Volume 20, Number 40 | The Newspaper of Lower Manhattan | Feb. 15 - 21 , 2008

Talking point

Adjust the Port-Silverstein deal to include residents

By Daniel Squadron

As neighbors to the largest construction site in the city over the last few years, Lower Manhattan residents have suffered repeatedly. In the last few months, it’s gotten even worse. This is because in guaranteeing to complete the ground zero “bathtub” — the site’s water-tight foundation — for Sites 3 and 4 before Jan. 1, and agreeing to pay developer Larry Silverstein a $300,000 a day penalty for any delay, the Port Authority made a promise it could not keep.

When the P.A. found itself well behind schedule last fall, it embarked on a near round-the-clock construction schedule. Of course, this was too-much, too-late; a month past the deadline the site is still not ready. Now, it looks like noise is easing at Sites 3 and 4, which will be turned over shortly. But with a similar July 1 deadline looming for the northern part of the site, there is no guarantee of relief in sight.

We keep being told that it’s inevitable. Silverstein’s $300,000 per day meter will keep running (or looming), the Port Authority’s 24/7 construction will keep humming (or banging or beeping), and the neighborhood’s residents will keep suffering.

That’s not good enough. Both Silverstein and the Port Authority will be neighbors in the Lower Manhattan community for years to come; they must communicate that they understand what being a good neighbor means. The recent attempts by the Port Authority — quieter construction practices and sound-proofed windows — are well-intentioned band-aids that will not heal the problem.

The only real solution is for the Port to listen to the community’s wishes and limit itself to a reasonable work schedule that allows residents some relief. (Community Board 1 passed a unanimous resolution in December limiting construction to a still intense 7 a.m.-10 p.m.) Unfortunately, the Port will not promise to adhere to this limited schedule unless Silverstein promises to cap his penalty at the total amount projected to accrue under the current, untenable, schedule.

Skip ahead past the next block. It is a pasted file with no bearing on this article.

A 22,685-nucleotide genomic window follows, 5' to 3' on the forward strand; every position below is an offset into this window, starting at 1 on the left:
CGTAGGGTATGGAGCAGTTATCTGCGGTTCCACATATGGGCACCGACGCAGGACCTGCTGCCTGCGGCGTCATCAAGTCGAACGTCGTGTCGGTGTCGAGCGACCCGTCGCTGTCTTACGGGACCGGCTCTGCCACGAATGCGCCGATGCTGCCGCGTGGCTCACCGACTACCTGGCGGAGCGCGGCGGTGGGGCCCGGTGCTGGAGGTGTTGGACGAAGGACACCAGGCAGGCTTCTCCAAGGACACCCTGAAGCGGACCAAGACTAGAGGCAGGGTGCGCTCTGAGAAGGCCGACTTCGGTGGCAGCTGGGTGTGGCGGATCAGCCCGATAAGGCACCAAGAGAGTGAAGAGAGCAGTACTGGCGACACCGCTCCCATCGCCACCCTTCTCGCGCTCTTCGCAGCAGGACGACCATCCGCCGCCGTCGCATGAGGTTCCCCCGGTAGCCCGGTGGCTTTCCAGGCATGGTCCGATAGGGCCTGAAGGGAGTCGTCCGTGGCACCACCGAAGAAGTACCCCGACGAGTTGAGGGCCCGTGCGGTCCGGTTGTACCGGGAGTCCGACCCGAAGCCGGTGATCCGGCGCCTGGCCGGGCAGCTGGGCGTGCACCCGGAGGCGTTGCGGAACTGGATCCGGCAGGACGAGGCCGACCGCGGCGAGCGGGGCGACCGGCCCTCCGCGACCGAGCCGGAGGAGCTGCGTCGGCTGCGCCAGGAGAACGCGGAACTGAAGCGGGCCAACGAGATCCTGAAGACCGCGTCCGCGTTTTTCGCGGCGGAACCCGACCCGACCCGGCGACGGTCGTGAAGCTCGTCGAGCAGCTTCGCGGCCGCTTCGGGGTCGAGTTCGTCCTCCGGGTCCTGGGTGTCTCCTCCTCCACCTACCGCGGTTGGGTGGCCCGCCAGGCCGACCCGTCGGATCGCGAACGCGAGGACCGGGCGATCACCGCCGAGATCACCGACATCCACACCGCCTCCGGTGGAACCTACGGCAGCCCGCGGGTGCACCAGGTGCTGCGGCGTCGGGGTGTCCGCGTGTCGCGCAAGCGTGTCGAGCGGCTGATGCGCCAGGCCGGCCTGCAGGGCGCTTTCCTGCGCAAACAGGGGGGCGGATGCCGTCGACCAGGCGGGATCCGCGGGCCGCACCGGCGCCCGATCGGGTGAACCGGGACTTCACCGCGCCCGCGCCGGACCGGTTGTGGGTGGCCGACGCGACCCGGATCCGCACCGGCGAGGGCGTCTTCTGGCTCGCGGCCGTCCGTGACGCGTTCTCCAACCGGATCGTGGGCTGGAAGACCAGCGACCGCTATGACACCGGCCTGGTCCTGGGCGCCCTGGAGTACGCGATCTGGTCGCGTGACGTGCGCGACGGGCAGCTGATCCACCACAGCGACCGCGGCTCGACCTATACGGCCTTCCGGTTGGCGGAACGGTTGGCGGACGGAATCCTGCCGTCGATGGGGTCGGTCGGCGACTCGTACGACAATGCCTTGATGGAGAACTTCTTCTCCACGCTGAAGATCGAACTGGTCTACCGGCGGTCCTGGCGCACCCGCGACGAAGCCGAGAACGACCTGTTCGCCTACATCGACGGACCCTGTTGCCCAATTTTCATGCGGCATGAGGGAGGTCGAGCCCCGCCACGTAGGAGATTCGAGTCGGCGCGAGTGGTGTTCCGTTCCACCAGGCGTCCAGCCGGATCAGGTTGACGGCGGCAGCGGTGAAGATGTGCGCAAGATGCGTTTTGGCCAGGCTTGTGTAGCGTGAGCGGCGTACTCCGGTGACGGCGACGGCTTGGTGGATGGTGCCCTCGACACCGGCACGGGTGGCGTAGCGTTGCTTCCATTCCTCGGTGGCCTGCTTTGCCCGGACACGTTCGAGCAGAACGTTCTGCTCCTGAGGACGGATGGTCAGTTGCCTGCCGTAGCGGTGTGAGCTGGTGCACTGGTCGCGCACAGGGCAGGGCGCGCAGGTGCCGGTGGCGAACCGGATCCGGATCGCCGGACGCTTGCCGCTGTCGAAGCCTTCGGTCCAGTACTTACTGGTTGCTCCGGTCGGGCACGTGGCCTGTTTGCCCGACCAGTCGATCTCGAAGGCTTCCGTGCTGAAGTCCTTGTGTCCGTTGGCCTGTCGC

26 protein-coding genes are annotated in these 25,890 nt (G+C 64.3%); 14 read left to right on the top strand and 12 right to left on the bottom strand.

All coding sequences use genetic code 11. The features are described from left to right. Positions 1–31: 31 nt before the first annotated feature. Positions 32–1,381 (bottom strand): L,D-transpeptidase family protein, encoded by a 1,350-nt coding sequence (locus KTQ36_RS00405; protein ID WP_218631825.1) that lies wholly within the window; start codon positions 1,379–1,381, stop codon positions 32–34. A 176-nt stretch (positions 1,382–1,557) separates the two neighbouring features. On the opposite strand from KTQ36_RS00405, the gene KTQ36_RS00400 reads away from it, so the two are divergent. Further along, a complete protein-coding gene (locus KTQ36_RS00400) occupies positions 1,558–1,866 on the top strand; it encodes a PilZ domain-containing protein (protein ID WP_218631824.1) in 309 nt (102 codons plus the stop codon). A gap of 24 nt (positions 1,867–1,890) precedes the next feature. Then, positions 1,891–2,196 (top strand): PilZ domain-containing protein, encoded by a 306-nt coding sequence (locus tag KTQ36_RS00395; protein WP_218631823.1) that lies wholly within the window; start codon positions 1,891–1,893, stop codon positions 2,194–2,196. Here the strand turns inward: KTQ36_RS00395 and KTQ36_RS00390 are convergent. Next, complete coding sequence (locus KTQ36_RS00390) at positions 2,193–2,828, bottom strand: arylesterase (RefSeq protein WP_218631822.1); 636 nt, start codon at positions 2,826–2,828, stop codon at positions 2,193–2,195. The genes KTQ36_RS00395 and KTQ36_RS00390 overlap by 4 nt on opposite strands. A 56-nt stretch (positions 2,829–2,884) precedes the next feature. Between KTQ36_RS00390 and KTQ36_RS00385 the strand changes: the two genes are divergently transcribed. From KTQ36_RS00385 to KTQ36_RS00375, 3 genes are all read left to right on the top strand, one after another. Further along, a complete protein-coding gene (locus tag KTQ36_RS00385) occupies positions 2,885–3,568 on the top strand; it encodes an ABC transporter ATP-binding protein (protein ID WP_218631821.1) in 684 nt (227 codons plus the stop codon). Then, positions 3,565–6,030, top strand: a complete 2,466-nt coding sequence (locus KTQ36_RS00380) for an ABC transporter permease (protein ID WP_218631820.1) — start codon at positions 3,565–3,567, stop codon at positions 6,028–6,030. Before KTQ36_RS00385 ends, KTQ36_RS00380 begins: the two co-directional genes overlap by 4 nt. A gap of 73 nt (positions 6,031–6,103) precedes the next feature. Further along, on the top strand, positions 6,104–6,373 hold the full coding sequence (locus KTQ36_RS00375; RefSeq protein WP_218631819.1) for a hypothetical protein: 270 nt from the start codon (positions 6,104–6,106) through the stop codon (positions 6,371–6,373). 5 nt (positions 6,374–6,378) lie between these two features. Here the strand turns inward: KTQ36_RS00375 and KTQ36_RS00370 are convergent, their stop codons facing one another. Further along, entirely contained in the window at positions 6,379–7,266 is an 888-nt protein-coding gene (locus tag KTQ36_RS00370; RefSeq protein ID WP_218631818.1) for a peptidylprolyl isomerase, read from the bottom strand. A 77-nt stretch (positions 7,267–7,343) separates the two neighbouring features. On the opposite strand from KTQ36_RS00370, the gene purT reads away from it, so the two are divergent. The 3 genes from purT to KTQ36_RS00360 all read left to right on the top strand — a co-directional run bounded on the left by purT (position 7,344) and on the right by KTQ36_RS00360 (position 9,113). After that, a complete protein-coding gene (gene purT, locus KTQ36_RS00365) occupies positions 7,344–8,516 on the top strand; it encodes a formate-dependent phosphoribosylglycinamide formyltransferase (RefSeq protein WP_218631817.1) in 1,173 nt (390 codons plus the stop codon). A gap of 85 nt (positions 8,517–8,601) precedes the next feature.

Why should Silverstein agree? There are a couple of reasons. First, with years of construction ahead, adopting a good neighbor policy makes sense. Second, the Port Authority should sweeten the deal. Under the current agreement, once Silverstein gets a site, he has exactly four years to complete construction. If he goes over even one day, he forfeits his building. If Silverstein agrees to cap the penalty, the Port Authority should offer Silverstein an additional day for each unpenalized day until the site is turned over. This compromise may increase the period of construction a few months overall, but it won’t risk a stoppage (always a concern); as a proportion of the entire project’s length, the increase will be nominal. Continuing to move forward is important, but doing so in a way that respects the community’s needs is critical.

If the Port Authority and Silverstein come together around this solution, it will be a win-win-win: Silverstein will earn some flexibility on his project and some goodwill with his neighbors; the current leadership at the Port Authority will be able to design a rational and predictable work plan, and get out of the shadow of a mess that was left for them; and Lower Manhattan residents will finally be able to get a few hours sleep.

Daniel Squadron, a former aide to Sen. Chuck Schumer, is a Democratic candidate for the State Senate’s 25th District, which includes Lower Manhattan and Downtown Brooklyn.

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